Contrasting Instructional Technology Adoption in K-12 Education to Promote Digital Equity

Contrasting Instructional Technology Adoption in K-12 Education to Promote Digital Equity

Erik Kormos (Ashland University, USA) and Liliana Julio (Universidad Simon Bolivar, Colombia)
DOI: 10.4018/IJWLTT.2020070102
OnDemand PDF Download:
Available
$37.50
No Current Special Offers
TOTAL SAVINGS: $37.50

Abstract

This quantitative study examined the frequency of usage and teacher perception of educational technology by K - 12 public school teachers in three geographic settings: urban, rural, and suburban. The objective aimed to uncover any significant relationship between variables in an effort to better understand trends in the professional environment. A survey of 2,200 educators in a Mid-Atlantic state revealed significant differences of perception and usage. The inquiry discovered teachers from urban schools trailed suburban and rural schools in nearly all objectives. Suburban schools reported the highest perception levels of technology effectiveness, trailed consistently by their rural peers. Current teachers, administrators, and teacher educators may utilize this research to personalize technologies for their student population and develop strategies to increase teacher perception of technology, particularly in the urban setting.
Article Preview
Top

Literature Review

American K-12 Education and Technology

Educational technology has become a staple of day-to-day operations in all levels of education, including K-12 public schools. Over the past 25 years, teacher and student access to educational technologies has increased at a rapid pace. In 1994, only one computer was available for every 20 students. In 2016, that ratio has dropped to one computer for every two students in U.S. public schools (Herold, 2016). Now many schools allocate tablets for kindergarten students and offer a wide variety of virtual online secondary school courses. As student access to computers increased, so did finances dedicated to technology. In 2015, American K-12 schools spent $8.3 billion dollars on technology, with $3 billion used on digital content alone. These figures are a 12% increase from 2014 and projected to expand each of the next five years (Chen, 2015). Overall spending on educational technology has surpassed $630 billion, roughly $12,608 per student (Herold, 2016). The United States Department of Education has recognized the importance of educational technology within public schools. The department declared “technology is at the core of virtually every aspect of our daily lives in work, and we must leverage it to provide engaging and powerful learning experiences and content” (U.S. Department of Education, 2010). Grade-level technology standards have been adapted at the local level as well, with each state having incorporated technology benchmarks into their curriculum. For the purpose of this research, technology hardware, or the physical parts of a computer such as the monitor, keyboard, and mouse were not examined. Technology software such as word processing programs, Internet browsers, and operating systems were also excluded. Rather, the research focused on online-based educational technology designed to enrich the learning process.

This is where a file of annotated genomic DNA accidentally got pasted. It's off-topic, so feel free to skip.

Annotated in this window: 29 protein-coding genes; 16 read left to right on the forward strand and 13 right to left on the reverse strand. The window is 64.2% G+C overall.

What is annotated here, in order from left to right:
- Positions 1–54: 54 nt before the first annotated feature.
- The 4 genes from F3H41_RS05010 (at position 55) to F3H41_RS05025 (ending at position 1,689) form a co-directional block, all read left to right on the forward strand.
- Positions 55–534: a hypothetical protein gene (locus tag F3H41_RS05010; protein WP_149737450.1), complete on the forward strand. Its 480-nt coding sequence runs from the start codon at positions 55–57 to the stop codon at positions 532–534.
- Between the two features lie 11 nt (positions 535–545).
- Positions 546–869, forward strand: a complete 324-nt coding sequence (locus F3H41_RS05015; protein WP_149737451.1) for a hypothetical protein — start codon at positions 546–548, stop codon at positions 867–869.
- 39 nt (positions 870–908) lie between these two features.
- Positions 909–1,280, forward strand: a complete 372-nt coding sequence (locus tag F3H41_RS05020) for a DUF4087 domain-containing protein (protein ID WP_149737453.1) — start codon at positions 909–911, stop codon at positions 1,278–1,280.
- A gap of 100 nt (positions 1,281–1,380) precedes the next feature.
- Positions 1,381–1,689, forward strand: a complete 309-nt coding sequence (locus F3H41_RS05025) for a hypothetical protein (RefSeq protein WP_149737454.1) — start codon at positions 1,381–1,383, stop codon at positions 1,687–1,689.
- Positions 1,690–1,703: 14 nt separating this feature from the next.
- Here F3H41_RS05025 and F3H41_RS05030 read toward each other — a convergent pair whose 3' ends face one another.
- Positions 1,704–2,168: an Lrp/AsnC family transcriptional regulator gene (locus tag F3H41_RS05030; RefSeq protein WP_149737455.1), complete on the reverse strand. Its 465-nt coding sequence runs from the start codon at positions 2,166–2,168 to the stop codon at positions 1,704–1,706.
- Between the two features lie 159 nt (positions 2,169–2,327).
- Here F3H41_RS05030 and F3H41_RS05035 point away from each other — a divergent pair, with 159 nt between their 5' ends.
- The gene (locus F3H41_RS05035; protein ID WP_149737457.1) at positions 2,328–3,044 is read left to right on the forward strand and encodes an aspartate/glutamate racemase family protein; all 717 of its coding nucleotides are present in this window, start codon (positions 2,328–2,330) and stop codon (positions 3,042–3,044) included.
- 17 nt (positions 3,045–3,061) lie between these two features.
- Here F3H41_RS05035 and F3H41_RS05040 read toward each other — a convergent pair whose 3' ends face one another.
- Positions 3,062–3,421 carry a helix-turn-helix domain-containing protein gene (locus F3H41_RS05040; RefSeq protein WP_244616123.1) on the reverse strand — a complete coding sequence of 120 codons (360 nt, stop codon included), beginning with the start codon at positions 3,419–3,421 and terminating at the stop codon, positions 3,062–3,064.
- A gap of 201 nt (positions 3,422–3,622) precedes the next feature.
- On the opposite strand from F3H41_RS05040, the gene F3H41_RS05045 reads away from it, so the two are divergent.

Complete Article List

Search this Journal:
Reset
Open Access Articles
Volume 16: 6 Issues (2021): 1 Released, 5 Forthcoming
Volume 15: 4 Issues (2020)
Volume 14: 4 Issues (2019)
Volume 13: 4 Issues (2018)
Volume 12: 4 Issues (2017)
Volume 11: 4 Issues (2016)
Volume 10: 4 Issues (2015)
Volume 9: 4 Issues (2014)
Volume 8: 4 Issues (2013)
Volume 7: 4 Issues (2012)
Volume 6: 4 Issues (2011)
Volume 5: 4 Issues (2010)
Volume 4: 4 Issues (2009)
Volume 3: 4 Issues (2008)
Volume 2: 4 Issues (2007)
Volume 1: 4 Issues (2006)
View Complete Journal Contents Listing